Queen Henrietta Maria & Lord Minimus

In case you’re in need of a refresher or an introduction, the queen’s abbreviated bio is this:

Unpopular consort of King Charles I, youngest daughter of King Henri IV of France, catholic, subject of several Anthony Van Dyck’s paintings, and woman with “a strong penchant for private theatricals.” Also, keeper of Lord Minimus.

Who was Lord Minimus, you ask? Scroll to the Van Dyck with Henrietta Maria and the male figure who I, upon first glance, believed was a child. As far as records go, he was consistently described as a miraculously well-proportioned dwarf, which accounts for my momentary blunder.

But first a few lavish pictures of Henrietta Maria with her tight curls and early to mid 17th century get-ups.

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by Van Dyck (1632)

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Miniature by John Hoskins (1632)

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by Van Dyck (1638)

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With Sir Geoffrey Hudson (1633).

Comically known as Lord Minimus, Sir Hudson was the queen’s official court dwarf. According to Wikipedia, he killed a man in a duel via pistols on horseback (the challenged fellow dared bring a squirt gun and was thus shot dead), spent 25 years as a slave, and was 18 inches tall (yeah, right). An 1894 volume of The Strand says he was 3 feet 9 inches by 30; at two years he was 18 inches–much more believable. The Strand also states he was knighted as a joke, but he did hold a captain’s commission with the Cavaliers in England’s Civil War. He apparently had a boisterous, “peppery” personality, but he didn’t think much of being Henrietta Maria’s little man. That’s okay though; the formerly mentioned fellow he shot dead was his queen’s brother. The account was described in one of the queen’s letters wherein she stated she wished permission to “dispose of them [servants] as I please, in dispensing either justice or favour.” This was how slavery happened to Geoffrey. He was expelled from court and captured by Barbary pirates. Many years later he returned to England and was thrown into prison, possibly for being Catholic. The rest of his life has been described as: Lived where? Unknown? Died when? Unknown. Died how? Ring-a-ding. Unknown.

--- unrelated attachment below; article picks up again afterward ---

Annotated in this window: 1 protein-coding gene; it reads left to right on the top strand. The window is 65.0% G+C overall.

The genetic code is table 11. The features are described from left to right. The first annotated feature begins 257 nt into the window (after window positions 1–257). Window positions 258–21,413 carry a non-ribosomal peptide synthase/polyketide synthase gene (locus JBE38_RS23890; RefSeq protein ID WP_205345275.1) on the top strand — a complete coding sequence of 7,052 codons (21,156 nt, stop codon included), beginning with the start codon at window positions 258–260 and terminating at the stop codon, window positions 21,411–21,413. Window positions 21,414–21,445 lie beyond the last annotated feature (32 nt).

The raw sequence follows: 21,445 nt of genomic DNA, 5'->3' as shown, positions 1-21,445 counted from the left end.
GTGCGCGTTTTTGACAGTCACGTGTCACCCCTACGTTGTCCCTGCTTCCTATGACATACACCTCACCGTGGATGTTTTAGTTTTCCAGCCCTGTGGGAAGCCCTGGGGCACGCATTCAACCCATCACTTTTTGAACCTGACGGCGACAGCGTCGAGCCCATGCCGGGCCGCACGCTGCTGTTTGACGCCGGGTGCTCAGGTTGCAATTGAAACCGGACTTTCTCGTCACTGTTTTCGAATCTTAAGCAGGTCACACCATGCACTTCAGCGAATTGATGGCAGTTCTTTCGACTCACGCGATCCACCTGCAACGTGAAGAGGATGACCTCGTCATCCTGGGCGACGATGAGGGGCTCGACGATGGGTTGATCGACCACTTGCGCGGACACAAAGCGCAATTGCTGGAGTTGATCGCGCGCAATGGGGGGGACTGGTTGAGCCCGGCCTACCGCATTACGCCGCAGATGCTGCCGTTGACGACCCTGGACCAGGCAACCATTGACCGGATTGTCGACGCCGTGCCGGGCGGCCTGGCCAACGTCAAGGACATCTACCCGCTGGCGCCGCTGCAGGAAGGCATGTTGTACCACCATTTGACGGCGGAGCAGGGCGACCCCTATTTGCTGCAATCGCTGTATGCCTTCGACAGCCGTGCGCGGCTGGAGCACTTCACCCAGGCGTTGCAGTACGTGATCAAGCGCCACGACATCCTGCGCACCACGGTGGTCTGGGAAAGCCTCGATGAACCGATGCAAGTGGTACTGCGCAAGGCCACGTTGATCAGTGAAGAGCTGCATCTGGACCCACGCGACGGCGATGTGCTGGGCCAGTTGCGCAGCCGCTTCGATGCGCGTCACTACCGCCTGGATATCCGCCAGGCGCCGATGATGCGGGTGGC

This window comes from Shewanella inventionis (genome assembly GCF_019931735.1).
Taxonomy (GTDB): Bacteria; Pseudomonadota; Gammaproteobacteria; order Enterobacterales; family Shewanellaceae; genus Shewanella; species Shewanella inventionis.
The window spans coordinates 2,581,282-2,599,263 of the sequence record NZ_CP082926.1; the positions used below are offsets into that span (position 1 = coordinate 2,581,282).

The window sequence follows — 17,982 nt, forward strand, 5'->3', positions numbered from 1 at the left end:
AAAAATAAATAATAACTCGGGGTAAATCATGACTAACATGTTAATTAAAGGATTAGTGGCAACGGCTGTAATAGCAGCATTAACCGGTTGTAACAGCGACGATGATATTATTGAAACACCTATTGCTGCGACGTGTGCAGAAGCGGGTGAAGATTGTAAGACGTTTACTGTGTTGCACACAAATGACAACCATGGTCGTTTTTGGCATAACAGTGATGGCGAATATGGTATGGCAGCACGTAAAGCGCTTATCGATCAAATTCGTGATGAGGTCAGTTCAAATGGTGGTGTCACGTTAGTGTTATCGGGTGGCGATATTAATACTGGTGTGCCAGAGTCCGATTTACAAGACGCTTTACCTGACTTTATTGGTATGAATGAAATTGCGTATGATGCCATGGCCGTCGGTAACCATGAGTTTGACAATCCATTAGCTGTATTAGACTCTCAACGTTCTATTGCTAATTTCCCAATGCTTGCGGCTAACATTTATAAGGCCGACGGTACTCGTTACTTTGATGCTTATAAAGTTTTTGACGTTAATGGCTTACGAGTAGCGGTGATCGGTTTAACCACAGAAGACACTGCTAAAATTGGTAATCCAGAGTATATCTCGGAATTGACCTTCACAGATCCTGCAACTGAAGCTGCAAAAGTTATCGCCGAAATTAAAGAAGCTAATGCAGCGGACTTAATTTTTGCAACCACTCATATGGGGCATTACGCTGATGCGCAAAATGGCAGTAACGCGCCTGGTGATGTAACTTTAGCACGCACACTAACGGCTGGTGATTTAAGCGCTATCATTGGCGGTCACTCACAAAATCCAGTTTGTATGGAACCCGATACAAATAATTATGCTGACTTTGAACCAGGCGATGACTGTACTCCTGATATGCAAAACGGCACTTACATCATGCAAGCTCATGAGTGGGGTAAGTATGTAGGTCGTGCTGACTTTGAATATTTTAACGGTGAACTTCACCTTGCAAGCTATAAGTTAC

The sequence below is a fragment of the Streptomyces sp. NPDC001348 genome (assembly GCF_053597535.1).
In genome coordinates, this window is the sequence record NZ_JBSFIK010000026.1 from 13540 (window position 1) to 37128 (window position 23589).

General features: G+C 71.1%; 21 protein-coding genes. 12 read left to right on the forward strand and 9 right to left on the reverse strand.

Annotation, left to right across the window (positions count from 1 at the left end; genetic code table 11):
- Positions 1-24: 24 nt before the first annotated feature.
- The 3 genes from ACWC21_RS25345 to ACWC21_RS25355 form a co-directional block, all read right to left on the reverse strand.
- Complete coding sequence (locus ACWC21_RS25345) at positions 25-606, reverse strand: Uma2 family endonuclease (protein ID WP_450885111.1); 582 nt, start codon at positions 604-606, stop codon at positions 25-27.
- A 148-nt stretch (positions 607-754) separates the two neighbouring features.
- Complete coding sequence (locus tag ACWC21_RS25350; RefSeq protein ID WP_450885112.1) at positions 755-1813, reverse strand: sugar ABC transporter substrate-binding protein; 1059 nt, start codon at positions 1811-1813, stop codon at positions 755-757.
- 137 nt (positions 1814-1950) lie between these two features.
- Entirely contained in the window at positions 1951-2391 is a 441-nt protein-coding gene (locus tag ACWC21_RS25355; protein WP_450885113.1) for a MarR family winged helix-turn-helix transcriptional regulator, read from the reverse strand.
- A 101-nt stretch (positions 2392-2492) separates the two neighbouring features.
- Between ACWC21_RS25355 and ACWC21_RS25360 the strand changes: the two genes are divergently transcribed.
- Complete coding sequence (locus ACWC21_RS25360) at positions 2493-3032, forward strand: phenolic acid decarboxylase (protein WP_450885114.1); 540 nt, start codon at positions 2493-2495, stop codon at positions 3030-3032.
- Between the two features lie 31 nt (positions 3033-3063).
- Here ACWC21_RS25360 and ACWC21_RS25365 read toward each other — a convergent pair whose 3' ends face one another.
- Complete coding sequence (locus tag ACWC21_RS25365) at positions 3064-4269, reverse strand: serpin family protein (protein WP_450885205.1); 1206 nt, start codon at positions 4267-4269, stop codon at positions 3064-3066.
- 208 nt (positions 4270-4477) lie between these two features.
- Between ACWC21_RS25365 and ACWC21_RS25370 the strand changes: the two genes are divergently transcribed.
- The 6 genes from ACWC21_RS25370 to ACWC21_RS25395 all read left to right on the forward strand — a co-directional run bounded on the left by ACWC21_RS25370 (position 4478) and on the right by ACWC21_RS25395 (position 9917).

Beyond Henrietta Maria’s flair for unusual courtiers, if you’re interested in her epistolary life or royal relations in the 17th century, you can read her letters.

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3 thoughts on “Queen Henrietta Maria & Lord Minimus

  1. The painting that says “By Van Dyc 1638” – do you happen to know if that dress is described as the color puce? (The English considered it a shade of dark muted purple or a muted mauve, but apparently the French defined it as more of a rust-red brown.)

    1. Thanks for the interesting question and observation!

      The 1938 Van Dyck does show a red-rust brown and even though puce didn’t appear in French until 1787, the question really would come down to: does the color resemble a flea?

      Red-rust brown is the color of a flea’s belly, so I’d say yes.

      I wrote a post a while back regarding the etymology and multiple definitions of puce: https://lifetakeslemons.wordpress.com/2012/03/02/pretties-in-pink/. Apparently there are many colors of flea including brownish purple, pinkish-tan, and red-rust brown! One has to wonder on how many occasions the French court intimately observed fleas.

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